This is particularly regarding whether lenders – who traditionally pay advisers less for such business – might potentially be creating a bias towards such products by offering ultra-competitive rates which they can achieve by paying advisers lower commission.
Or, indeed, nothing at all if they can secure the business direct from existing customers.
This is an interesting area to delve into and a rather complex one, especially if – as most lenders are – you are securing the vast majority of your business through the intermediary channel.
Can you truly operate a two-prong approach to transfers?
In the first case, being open to advisers handling this business and referencing advice in client letters.
And alternatively, actively targeting clients months out from the end of deals, and utilising technology in order to faciliate a quick decision on behalf of the borrower, which does not include either the original adviser or any advice element.
Track lenders moving PT market
In that sense, it’s perhaps no wonder that AMI wants UK Finance to publish intermediated, advised and execution-only product transfer lending data.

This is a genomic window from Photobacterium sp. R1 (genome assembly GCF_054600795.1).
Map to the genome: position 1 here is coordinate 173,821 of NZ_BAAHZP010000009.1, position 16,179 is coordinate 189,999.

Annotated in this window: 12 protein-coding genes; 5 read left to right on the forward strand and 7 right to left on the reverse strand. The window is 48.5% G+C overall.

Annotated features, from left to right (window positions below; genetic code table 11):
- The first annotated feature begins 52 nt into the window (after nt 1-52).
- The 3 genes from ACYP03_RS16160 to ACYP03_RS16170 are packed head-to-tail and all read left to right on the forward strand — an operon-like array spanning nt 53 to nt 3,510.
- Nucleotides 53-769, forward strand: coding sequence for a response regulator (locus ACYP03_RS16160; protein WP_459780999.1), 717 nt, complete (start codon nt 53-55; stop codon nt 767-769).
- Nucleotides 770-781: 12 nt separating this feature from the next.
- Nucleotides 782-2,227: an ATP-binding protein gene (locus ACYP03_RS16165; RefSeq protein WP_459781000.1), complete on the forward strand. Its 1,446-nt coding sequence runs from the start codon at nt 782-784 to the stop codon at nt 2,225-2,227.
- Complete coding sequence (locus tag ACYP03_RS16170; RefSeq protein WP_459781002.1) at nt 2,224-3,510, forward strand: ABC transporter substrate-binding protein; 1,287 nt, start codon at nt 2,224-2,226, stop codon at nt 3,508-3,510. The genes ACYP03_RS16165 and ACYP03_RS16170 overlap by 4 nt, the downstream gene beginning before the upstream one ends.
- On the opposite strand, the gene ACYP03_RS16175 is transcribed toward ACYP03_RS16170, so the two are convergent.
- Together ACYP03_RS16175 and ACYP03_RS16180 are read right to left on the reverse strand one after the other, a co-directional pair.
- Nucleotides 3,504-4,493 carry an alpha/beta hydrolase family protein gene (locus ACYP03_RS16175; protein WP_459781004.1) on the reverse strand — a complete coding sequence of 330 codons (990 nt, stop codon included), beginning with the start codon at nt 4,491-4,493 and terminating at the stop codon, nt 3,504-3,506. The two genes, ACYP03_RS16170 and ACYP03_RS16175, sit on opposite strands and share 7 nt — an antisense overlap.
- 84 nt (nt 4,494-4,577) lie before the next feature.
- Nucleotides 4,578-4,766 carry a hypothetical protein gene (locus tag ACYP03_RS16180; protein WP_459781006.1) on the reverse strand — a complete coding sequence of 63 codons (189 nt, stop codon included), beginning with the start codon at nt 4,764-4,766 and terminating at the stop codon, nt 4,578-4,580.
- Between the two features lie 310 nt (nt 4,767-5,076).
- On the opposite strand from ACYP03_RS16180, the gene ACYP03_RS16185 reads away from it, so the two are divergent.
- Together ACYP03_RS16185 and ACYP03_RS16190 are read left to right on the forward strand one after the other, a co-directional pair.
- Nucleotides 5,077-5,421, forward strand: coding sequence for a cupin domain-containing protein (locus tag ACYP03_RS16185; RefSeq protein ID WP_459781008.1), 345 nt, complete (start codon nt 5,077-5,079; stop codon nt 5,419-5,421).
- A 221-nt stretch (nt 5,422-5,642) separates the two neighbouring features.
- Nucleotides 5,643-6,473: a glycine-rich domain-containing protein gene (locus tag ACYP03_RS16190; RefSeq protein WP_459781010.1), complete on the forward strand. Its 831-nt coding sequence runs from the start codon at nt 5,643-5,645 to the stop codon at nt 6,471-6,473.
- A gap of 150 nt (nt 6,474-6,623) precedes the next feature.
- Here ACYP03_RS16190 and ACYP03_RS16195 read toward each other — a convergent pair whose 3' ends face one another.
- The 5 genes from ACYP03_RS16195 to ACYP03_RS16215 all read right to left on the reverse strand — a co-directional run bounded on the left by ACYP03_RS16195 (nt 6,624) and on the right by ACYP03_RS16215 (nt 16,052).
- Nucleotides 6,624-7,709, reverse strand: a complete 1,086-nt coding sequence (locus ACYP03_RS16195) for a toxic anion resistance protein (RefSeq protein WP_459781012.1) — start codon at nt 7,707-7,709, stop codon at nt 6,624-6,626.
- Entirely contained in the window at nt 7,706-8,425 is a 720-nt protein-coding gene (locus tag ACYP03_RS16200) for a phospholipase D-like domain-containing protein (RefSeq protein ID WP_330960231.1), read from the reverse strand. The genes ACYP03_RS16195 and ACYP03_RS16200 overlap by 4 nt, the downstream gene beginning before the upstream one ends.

This would mean we could all track whether lenders are attempting to move the market in a more direct-only direction.
Having said that, the greater transparency around the whole product transfer sector has opened-up a new avenue for advisers.
But I suspect, for some lenders, it has opened up a veritable can of worms which they might have preferred to have left untouched.
While we might all have known product transfers were a significant part of the market, we might not have known just how big it was.
When you’re talking about hundreds of billions of pounds of lending, it’s no wonder that advisers want to actively target this sector, and that lenders would be looking at ways to keep hold of that business and keep their acquisition cost down.
If they are doing this via highly competitive prices on product transfers, as compared to traditional remortgage rates, and if they feel they can do this by paying less (or nothing) to advisers, then there might be a case for the FCA to review whether this is within the spirit of the Mortgage Market Review (MMR).
New world emerging
Overall, however, I wonder if we’re in danger of missing the new mortgage world which is likely to emerge over the months and years ahead.
A technology-driven, all-encompassing process with advisers utilising systems like Dashly to keep on top of an ever-changing mortgage product situation and to develop a process which keeps them and their client informed at all times.
This joined-up approach could well suit all stakeholders and, as it evolves, probably needs to be embraced by intermediary firms to ensure they are on the right side of history.
It makes for a very interesting future for mortgage advice.
Don’t get me wrong, there is absolutely a need for mortgage advisers within this new world, but it does mean embracing the changes and providing a service which dovetails with the technology to ensure no product stone is left unturned.
The future is here on that one.